End of Enforcement Discretion Period for Use of Updated HIPAA Version 5010 Transaction Standards is June 30, 2012
The Centers for Medicare & Medicaid Services' (CMS) Office of E-Health Standards and Services will be ending its enforcement discretion period for Version 5010 standards on June 30, 2012. This means that all HIPAA-covered entities must be fully compliant with all of the upgraded transaction standards for ASC X12 Version 5010 (Version 5010) and NCPDP Versions D.0 and 3.0.
As of July 1, 2012, complaints received in CMS' HIPAA Administrative Simplification Enforcement Tool (ASET) regarding any HIPAA-covered entity's non-compliance with the updated standards will be subject to enforcement action under the existing HIPAA transaction and code set enforcement process.
Over the past months, health plans, clearinghouses, providers and software vendors have been making steady progress toward compliance, and the industry has demonstrated broad collaboration in working to resolve some of the technical challenges affecting implementation. Entities still experiencing issues regarding use of the Version 5010, D.0 and 3.0 standards in their transactions should refer to their respective clearinghouse and/or payer's website or provider service department for assistance.
For information regarding these updated standards, please visit the Versions 5010 and D.0 & 3.0 page on the CMS website.
Keep Up to Date on Version 5010 and ICD-10.
Please visit the ICD-10 website for the latest news and resources to help you prepare!
The Centers for Medicare & Medicaid Services (CMS) and the Professional Association of Health Care Office Management (PAHCOM) are holding a free and open webinar on the Medicare and Medicaid Electronic Health Record (EHR) Incentive Programs on March 22, 2012, from 3:00 – 4:00 pm ET.
The webinar, EHR Incentive Programs - Introduction, Overview and Structure, will provide an overview of how the Medicare and Medicaid EHR Incentive Programs are structured and administered, and will provide key insights for providers regarding their participation and navigation of the programs.
Interested individuals can register online.
Want more information about the EHR Incentive Programs?
Make sure to visit the EHR Incentive Programs website for the latest news and updates on the EHR Incentive Programs.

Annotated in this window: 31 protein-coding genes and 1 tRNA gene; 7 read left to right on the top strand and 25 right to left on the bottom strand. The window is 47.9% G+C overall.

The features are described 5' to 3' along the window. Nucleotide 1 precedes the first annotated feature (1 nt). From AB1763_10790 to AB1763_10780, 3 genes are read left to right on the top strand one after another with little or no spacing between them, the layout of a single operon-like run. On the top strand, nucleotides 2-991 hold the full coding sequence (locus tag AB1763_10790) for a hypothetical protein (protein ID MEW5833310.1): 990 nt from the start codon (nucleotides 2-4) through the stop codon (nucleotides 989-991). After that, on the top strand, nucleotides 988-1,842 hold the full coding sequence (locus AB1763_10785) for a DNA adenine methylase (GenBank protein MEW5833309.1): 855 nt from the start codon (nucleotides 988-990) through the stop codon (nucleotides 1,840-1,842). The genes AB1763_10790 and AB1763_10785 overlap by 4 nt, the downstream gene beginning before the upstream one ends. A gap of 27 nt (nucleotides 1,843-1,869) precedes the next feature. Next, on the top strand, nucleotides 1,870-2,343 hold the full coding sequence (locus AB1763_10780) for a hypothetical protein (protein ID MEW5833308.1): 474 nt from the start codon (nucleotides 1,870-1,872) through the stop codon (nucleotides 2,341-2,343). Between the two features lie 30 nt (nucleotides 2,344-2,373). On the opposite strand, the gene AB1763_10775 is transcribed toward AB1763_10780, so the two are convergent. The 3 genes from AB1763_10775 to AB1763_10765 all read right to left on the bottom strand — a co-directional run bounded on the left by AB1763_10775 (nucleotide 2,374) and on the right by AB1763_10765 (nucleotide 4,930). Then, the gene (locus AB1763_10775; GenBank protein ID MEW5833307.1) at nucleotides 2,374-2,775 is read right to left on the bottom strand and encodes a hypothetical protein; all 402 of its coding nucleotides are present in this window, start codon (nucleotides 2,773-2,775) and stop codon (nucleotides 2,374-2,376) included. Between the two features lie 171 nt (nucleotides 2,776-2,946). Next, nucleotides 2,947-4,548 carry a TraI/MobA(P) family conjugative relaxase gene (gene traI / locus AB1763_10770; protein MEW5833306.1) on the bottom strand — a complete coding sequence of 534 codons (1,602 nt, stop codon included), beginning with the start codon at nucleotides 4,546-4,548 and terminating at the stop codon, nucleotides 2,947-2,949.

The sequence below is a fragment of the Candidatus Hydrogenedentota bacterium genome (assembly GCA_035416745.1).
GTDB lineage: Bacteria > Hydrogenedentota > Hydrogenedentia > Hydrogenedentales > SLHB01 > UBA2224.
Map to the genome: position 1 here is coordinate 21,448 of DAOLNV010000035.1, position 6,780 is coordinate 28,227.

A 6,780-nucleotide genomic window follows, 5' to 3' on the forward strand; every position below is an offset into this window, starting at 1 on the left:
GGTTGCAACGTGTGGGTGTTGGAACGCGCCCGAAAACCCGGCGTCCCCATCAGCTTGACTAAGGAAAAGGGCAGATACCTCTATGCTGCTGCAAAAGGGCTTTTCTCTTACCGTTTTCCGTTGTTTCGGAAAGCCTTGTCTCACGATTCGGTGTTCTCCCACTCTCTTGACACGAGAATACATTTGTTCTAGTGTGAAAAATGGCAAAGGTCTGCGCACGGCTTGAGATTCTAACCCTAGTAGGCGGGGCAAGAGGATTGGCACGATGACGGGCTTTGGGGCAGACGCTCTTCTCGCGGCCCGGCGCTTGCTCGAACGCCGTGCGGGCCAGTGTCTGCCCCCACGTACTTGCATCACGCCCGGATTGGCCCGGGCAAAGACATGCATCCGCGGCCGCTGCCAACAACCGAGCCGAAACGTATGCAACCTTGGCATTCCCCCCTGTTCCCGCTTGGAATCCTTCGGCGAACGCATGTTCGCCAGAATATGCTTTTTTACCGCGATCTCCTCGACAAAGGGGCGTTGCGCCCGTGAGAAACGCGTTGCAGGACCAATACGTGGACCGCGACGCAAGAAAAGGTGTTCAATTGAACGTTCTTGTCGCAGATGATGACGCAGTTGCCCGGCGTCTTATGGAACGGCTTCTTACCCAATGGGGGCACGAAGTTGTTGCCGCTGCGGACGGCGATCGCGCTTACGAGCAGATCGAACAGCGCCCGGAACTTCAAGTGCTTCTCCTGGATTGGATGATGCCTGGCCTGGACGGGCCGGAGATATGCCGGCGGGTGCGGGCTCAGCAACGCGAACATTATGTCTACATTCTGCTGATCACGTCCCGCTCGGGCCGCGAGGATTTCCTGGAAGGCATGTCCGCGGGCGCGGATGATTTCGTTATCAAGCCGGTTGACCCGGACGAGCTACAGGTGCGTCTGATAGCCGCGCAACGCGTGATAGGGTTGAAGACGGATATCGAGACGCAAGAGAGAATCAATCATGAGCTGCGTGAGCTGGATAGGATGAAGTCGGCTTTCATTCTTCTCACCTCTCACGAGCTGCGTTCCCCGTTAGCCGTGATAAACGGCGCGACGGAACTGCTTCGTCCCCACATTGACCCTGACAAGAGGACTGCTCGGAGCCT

What is the difference between EMR and EHR? Which type of system is best suited for your
individual practice? The AMA provides a
basic guide to the two types of technology on its website.
EHR Incentive Programs Overview
The Medicare and Medicaid EHR Incentive Programs will provide incentive payments to eligible professionals, eligible hospitals and critical access hospitals (CAHs) as they adopt, implement, upgrade or demonstrate meaningful use of certified EHR technology. Click here for more.
LSMS ERF Grant Request to Continue Study on
Earlier this month, the LSMS Educational and
Research Foundation submitted a grant request to the Physicians Foundation to
expand the study first undertaken by Dr. Schwartz. While Dr. Schwartz’s first study was limited
to Louisiana, the proposed grant request would expand the study nationally to
determine what factors prohibit physicians from implementing EMR/EHR systems in
their practices. To read the entire report, click here.
Digital Records May Not Save Health Care Costs
Researchers found that digital medical records
may end up adding to healthcare costs because doctors using electronic records
ordered expensive imaging tests more often than those relying on paper records,
reports Steve Lohr of The New York Times.
Report on EMR Technologies Completed
Drs. Andrew and Colleen Schwartz have completed their report on the lack of adoption of Electronic Medical Record, or EMR, technologies in Louisiana. The report is based on information gathered through a web-based survey of 594 physicians who were divided primarily into "adopters" and "non-adopters" of EMR technologies, among other categories. In general, adopters are positive towards the quality (74% believe it is of high quality), reliability (69%),the compatibility with their work style (64%), and ease of use (63%).
On the flip side, non adopters do not believe that EMR technology is reliable (75%), easy to use (75%), compatible with their work style (75%), or of high quality (70%). They also do not believe EMR technology has the ability to integrate into their practice (69%).